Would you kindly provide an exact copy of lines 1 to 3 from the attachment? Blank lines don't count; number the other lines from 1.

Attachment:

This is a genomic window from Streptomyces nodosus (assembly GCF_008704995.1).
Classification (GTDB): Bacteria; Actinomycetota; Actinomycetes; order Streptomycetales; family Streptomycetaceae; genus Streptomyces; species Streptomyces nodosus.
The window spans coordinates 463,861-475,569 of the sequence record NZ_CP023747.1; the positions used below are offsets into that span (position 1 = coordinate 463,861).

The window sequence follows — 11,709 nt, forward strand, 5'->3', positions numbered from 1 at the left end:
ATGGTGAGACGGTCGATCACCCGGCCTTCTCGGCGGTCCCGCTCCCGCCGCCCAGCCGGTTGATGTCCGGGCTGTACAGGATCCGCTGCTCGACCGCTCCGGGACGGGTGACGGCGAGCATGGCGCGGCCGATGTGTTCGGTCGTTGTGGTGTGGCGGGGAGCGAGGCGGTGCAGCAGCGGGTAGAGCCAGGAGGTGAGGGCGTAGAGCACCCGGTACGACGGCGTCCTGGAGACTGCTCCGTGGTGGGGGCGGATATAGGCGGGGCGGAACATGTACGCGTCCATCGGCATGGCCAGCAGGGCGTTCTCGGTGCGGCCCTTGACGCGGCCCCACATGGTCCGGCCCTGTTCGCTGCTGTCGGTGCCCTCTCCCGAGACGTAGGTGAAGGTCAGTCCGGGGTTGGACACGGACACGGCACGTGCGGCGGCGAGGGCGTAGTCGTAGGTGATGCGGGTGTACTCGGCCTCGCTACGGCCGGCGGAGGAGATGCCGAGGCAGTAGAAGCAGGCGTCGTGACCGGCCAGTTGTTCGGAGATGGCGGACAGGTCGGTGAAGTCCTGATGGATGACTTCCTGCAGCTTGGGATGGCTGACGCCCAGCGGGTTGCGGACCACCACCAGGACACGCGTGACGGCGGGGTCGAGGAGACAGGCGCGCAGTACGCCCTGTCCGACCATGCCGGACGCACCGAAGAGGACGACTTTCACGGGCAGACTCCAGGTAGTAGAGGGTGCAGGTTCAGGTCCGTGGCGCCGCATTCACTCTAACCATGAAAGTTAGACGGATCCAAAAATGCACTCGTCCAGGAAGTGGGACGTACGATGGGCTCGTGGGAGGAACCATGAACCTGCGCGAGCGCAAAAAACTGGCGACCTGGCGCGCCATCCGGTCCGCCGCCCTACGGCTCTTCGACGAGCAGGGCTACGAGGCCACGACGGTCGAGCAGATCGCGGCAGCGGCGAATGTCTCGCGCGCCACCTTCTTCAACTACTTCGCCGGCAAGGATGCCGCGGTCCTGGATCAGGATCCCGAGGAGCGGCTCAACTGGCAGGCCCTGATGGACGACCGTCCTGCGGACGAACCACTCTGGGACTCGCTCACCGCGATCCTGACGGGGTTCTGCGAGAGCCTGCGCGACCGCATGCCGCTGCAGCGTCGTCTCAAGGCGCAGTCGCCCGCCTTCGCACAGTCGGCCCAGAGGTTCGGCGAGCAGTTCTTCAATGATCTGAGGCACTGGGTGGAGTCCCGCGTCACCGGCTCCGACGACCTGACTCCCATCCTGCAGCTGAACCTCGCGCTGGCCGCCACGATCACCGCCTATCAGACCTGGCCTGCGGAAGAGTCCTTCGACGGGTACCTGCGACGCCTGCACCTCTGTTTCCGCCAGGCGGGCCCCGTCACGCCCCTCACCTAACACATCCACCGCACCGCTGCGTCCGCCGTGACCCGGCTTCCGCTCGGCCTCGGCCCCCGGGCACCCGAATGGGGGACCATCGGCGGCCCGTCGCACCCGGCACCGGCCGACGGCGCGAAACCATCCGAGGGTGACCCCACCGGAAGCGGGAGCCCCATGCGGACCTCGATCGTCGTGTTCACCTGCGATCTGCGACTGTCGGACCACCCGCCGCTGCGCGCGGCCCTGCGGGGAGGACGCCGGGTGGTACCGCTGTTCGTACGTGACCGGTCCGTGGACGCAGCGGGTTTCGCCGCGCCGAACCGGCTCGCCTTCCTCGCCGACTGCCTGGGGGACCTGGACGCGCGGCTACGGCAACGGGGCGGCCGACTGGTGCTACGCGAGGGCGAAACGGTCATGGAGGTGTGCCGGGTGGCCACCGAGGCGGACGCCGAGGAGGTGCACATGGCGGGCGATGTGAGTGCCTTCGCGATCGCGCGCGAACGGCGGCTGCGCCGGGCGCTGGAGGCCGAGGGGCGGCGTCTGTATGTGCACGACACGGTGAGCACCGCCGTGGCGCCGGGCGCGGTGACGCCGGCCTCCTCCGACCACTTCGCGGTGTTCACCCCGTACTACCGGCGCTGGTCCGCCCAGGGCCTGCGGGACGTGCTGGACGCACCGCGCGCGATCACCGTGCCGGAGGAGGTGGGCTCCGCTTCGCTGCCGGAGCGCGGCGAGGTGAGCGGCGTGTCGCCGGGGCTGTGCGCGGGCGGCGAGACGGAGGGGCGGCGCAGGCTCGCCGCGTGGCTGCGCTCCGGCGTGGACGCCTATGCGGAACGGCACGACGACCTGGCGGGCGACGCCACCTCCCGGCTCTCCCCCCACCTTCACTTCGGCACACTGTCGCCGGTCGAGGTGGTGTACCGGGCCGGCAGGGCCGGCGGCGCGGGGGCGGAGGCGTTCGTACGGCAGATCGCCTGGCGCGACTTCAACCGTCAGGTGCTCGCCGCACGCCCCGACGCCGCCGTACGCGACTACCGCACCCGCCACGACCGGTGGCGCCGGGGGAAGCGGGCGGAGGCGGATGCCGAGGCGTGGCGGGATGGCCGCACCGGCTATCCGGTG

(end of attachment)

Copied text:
This is a genomic window from Streptomyces nodosus (assembly GCF_008704995.1).
Classification (GTDB): Bacteria; Actinomycetota; Actinomycetes; order Streptomycetales; family Streptomycetaceae; genus Streptomyces; species Streptomyces nodosus.
The window spans coordinates 463,861-475,569 of the sequence record NZ_CP023747.1; the positions used below are offsets into that span (position 1 = coordinate 463,861).